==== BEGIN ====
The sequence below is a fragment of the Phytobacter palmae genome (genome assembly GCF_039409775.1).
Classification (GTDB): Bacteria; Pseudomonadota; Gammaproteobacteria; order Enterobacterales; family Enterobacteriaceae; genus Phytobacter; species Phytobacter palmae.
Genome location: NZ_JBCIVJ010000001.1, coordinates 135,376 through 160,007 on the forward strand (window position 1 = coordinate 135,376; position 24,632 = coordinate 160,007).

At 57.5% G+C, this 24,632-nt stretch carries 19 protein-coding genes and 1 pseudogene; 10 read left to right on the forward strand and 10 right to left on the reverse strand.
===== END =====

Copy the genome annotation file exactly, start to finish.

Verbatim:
The sequence below is a fragment of the Phytobacter palmae genome (genome assembly GCF_039409775.1).
Classification (GTDB): Bacteria; Pseudomonadota; Gammaproteobacteria; order Enterobacterales; family Enterobacteriaceae; genus Phytobacter; species Phytobacter palmae.
Genome location: NZ_JBCIVJ010000001.1, coordinates 135,376 through 160,007 on the forward strand (window position 1 = coordinate 135,376; position 24,632 = coordinate 160,007).

At 57.5% G+C, this 24,632-nt stretch carries 19 protein-coding genes and 1 pseudogene; 10 read left to right on the forward strand and 10 right to left on the reverse strand.